the age old debate of nature vs nurture

In our world of technology and innovation and equal opportunities for all, the debate on the conflicting effects of your genetic makeup and your living environment has become a heated topic of discussion. On one side of the debate, we have proponents who believe that genes rule supreme. The opposition puts their trust in the impact of one’s upbringing. True, one’s genes do determine one’s physical appearance and one’s average strength and height. These factors are important to consider, but aspects on one’s upbringing, like socioeconomic status, determine the extent to which said genes are expressed. For example, some factors of adult life are determined completely by living space and environment. Evidence provided in real life overwhelmingly proves that one’s upbringing has a significantly higher effect on a person compared with genes. This is because an environment determines the expression of genes, because the negative effects of genes can be mitigated, and because the ultimate effect of our lives is controlled by us.

Though genes determine the phenotype of an organism, the extent to which those genes are expressed is determinant on the environment. First of all, we can alter the effects of our genes by making subtle lifestyle choices. According to The National Library of Medicine, people can be genetically predisposed to diabetes if it runs in the family. But, prevention is possible if you make certain habitual choices, like losing weight, having a healthy diet, exercising, and refraining from smoking.(NLM) The individual choices we make determine our lives even though we might have genes that say otherwise. According to the American Cancer Association, certain types of cancer are caused by mutations and can be transferred from parent to child. Most types of cancer can be easily prevented if you exercise and are able to keep in shape, even if you have a genetic predisposition to cancer.(ACA) Both pieces of evidence prove that the detrimental effects of certain genes can be bypassed with habitual changes.

Economic status also plays a part in the determination of genes. People who are better off have better access to resources, making them healthier on average. Most members of the top 20% a study done in the UK by the Longevity Science panel shows that men in the top 20% of people live on average 5 years longer than men in the bottom 20%. The top and bottom 20% both have a diverse collection of genes, yet these genes do not affect the lifespan of the people in these sections. (LSP) The only other factor that can determine the average lifespan is the socioeconomic status of these people.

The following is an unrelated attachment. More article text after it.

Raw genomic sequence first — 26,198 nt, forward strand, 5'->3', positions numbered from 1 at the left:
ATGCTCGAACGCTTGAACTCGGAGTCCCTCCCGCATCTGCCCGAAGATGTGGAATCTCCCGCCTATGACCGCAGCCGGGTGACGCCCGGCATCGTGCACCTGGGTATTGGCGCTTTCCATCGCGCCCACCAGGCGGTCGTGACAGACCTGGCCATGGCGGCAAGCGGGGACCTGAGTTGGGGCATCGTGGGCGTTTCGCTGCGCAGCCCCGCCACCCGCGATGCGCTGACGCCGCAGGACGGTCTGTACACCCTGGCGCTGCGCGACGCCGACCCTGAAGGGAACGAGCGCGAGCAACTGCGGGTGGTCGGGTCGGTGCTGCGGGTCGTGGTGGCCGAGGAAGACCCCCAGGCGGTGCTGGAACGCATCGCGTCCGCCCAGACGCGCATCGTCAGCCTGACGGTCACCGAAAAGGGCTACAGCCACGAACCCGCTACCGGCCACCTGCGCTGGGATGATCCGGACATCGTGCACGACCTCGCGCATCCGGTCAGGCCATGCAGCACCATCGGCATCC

Though genes may determine the shape of your bodies and our outward strengths, deciding our ultimate fate is up to our own wills. An example of this is through the late physicist, Stephen Hawking. Hawking was diagnosed with ALS, a neurological disease that results in no control of one’s motor functions. ALS is a disease that is transmitted genetically. Even though he had a life-threatening disease and was given a few years to live, Stephen hawking persevered and Made a better life for himself. This example shows how our genes do not control who we really are. Another example of Human willpower overpowering Genetics can be seen in the movie GATTACA. The plot follows the life of Vincent, whose only dream is to go to space. Unfortunately, he was born without any genetic altering, giving him “human” errors, such as myopia and heart disease. In the dystopian future, People with “defects” are considered low-class and are only eligible for low paying jobs. Vincent, even though he has severe heart problems, takes on the identity of a “valid” member of society and works very hard to be a splitting image of him. Vincent exercises, studies to maintain a high IQ, and even gets surgery to extend the length of his legs. Though he is vastly weaker than his counterparts, He finally gets to live the life of his dreams.(Niccol)

The effects of both gene mitigation and the power of human will are too great to be ignored. Though one’s genes may determine your physical attributes, One’s fate is solely up to his/her lifestyle and choices. When considering the effects of genes and growing environment, The environment in which you live and your will have a significantly higher impact on human life.

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